America has read a lot about the Duke Lacrosse program over the last year or so, but not much attention has been paid to the story of this alumnus of the program:
Fallen LI soldier a 'friend to everyone'
BY REID J. EPSTEIN
Newsday Staff Writer
With an undergraduate degree from Duke, a top LSAT score and a laser-like focus, Jimmy Regan would have succeeded in whatever he wanted to do in life.
Instead of taking a scholarship to law school or a financial services job, Regan followed a calling to the military, where he became an Army Ranger and served two tours of duty in Afghanistan and two in Iraq, family members said.
Regan, 26, was killed in Iraq last week, though no other details of his death have been released, said Jayne Evans, a family spokeswoman. With mourners filling the Regan home in Manhasset yesterday, friends and family fought back tears in describing the young man -- known to family and friends as "Jimmy" or "Reges" -- each of them called their best friend.
After graduating from Duke, Regan turned down a job offer from UBS, a financial services company, and a scholarship to Southern Methodist University's law school to enlist in the Army, where he passed on Officer Candidate School to focus on becoming a Ranger.
"He said, 'If I don't do it, then who will do it?'" said Regan's fiancee, Mary McHugh, a medical student at Emory University who, like scores of others at the Park Avenue house yesterday, wore Regan's high school graduation photo clipped to her shirt. "He recognized it as an option and he couldn't not do it."
Army Sgt. James John Regan was born June 27, 1980, in Rockville Centre. He graduated from Chaminade High School in Mineola, where his lacrosse skills earned him a scholarship to Duke. There, while earning a bachelor's degree in economics, he played midfield on two teams that won conference championships and one that reached the NCAA semifinals.
Regan enlisted in February 2004 and spent three years in the Army, earning a Bronze Star, Purple Heart and several medals marking his service in Iraq and Afghanistan. He went to the Army's language training school and read about the countries he patrolled, but remained humble enough to make his three sisters laugh with a Borat film-character impression or explain the region's centuries-old conflict to his mother, Mary Regan, when he was home for Christmas.
He was "a best friend to everyone he knew," said his youngest sister, Michaela, 16.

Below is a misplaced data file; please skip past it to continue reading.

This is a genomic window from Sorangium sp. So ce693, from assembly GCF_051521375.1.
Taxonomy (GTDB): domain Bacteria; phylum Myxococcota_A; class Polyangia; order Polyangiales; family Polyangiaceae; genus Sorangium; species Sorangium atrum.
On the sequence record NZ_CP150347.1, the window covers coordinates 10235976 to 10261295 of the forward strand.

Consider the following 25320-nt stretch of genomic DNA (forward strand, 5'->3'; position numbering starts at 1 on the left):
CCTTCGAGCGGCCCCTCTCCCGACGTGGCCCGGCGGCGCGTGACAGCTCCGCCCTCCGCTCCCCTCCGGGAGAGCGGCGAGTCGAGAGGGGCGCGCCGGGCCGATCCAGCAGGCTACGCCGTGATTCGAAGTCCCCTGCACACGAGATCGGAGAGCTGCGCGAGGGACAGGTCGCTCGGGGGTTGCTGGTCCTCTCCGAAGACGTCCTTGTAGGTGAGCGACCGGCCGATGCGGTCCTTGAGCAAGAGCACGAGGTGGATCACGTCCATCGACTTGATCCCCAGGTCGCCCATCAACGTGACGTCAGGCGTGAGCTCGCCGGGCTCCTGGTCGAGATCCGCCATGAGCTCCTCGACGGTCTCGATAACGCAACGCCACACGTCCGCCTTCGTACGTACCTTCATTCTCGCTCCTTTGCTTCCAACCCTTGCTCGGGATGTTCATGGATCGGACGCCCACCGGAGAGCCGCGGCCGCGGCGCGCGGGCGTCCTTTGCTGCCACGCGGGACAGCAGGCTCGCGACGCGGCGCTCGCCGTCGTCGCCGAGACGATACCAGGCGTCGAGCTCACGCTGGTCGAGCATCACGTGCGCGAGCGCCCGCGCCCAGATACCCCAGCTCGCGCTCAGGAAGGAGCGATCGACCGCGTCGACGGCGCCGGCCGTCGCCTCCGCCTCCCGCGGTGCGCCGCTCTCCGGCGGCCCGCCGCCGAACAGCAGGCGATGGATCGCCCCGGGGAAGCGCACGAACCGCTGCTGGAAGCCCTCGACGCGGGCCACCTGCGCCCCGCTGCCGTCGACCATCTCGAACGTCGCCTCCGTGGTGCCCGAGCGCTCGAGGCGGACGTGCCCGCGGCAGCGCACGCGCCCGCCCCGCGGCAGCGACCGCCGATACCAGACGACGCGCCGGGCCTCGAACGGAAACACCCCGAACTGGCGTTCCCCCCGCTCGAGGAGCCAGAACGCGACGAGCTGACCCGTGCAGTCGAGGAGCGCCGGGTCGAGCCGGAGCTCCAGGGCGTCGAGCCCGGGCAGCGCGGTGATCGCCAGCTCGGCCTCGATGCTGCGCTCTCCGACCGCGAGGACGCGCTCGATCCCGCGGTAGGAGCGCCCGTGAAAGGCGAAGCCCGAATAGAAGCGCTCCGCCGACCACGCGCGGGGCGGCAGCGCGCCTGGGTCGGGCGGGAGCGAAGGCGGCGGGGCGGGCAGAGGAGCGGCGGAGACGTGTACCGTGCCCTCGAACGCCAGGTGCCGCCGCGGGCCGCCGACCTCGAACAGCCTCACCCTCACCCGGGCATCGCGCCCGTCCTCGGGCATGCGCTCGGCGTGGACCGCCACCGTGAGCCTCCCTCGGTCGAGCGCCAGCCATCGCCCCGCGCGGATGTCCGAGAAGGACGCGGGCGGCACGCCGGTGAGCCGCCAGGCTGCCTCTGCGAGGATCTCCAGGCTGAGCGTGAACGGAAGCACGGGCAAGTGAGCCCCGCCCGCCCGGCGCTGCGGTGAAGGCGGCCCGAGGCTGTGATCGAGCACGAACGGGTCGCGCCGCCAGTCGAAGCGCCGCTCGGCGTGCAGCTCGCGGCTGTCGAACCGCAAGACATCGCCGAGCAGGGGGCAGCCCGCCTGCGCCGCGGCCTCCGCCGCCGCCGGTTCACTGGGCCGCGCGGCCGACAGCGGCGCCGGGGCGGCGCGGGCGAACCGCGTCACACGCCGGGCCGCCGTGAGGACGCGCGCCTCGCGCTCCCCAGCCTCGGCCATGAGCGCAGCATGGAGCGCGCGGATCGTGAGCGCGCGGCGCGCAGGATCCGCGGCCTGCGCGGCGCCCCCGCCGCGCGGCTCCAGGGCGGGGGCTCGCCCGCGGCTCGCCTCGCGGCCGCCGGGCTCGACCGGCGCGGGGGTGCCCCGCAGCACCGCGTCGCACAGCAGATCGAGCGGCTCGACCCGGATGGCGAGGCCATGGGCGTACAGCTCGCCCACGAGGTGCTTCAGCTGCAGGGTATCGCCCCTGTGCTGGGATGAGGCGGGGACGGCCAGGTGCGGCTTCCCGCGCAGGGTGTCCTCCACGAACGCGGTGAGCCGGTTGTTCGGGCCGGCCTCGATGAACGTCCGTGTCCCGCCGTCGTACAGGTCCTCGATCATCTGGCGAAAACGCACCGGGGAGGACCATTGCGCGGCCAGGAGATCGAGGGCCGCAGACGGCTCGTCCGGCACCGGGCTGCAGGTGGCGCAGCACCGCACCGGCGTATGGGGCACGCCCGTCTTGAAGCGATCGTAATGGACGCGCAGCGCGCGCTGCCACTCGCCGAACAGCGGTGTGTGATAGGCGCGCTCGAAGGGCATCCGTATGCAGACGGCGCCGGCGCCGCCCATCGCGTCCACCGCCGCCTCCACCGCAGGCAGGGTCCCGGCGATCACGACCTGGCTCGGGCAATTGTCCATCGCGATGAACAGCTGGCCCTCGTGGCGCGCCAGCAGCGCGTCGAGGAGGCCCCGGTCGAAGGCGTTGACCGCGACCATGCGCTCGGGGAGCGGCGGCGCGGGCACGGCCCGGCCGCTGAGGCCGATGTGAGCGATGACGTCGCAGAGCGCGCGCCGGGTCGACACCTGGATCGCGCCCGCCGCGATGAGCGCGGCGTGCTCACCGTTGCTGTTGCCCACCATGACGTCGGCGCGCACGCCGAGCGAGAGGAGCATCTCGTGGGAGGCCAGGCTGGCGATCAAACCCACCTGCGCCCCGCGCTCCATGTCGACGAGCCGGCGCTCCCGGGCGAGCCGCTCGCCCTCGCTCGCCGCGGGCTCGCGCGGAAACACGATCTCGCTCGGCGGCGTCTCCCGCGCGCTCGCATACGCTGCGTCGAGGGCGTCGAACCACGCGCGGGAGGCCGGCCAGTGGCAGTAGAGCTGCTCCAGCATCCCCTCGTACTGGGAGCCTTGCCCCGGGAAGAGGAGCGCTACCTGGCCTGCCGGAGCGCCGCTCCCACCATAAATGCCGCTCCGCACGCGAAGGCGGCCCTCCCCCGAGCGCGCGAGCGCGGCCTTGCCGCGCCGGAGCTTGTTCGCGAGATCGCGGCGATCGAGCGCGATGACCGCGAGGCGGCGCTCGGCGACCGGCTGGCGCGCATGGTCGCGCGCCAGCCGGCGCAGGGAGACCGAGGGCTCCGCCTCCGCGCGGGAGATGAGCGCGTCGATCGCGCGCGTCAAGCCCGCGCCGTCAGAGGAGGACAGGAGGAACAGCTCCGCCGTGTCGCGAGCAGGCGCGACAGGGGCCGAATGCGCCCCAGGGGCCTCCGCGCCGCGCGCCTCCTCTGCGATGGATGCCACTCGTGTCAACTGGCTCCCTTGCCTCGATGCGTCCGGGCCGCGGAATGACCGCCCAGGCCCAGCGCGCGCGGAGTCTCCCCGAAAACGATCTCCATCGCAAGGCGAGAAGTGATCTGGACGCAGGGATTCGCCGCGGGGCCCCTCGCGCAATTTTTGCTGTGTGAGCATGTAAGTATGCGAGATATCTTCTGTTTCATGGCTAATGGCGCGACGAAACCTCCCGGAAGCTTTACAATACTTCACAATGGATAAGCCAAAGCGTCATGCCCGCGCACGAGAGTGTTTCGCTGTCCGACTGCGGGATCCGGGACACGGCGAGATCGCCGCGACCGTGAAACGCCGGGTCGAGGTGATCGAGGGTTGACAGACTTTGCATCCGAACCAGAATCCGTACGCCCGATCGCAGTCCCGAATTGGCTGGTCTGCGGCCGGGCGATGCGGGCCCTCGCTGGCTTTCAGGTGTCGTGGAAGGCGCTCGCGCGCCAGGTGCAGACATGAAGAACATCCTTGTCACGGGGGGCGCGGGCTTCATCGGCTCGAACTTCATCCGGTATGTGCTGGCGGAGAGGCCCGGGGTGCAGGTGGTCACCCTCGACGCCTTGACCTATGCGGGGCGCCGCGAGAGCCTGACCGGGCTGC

Regan's stint in the Army was to end in February 2008, and he and McHugh planned to marry the next month. They were to move to the Chicago area, where her family lives, and he was going to become a social studies teacher and coach lacrosse.
Though Regan died in combat,, his family's support for the Iraq war remains strong. Criticism of it, either in the media or by politicians, serves to undermine the effort, said Regan's father, who is also named James Regan.
"What is written in the papers and what is being politicized out there by our candidates is undermining our service," said James Regan, a senior vice president at Keefe, Bruyette & Woods, a Manhattan financial services investment bank.
"These gentlemen that are out there are mission-focused," he said of the troops. "They're trying to do the best job they possibly can. There have been mistakes made, why even list them? ... You cannot put men in the field of battle and then change your mind and go out as a whip-dog. Let the men do their job."
In addition to his parents and sister, Jimmy Regan is survived by two other sisters, Maribeth, 25, of Manhattan and Colleen, 20, of Manhasset. Funeral arrangements were pending. Burial will be in Arlington National Cemetery with full military honors.
The family has established a scholarship fund in his name. Donations should be sent to the Jim Regan Scholarship, c/o Chaminade Development Office, 340 Jackson Ave., Mineola, N.Y. 11501.
I've highlighted a phrase that sounds a lot like the rationale used by a close and dear relative to explain why he went to Iraq. Fortunately, he came home and is doing well. He too, is a superb role model - worthy of trust and confidence.
Remember stories like these when some Democrat again says - as you can be sure one will - that our volunteer military attracts no one but dead-enders.
We thank Jimmy Regan for his dedicated and selfless service. Our prayers are with his family and loved ones.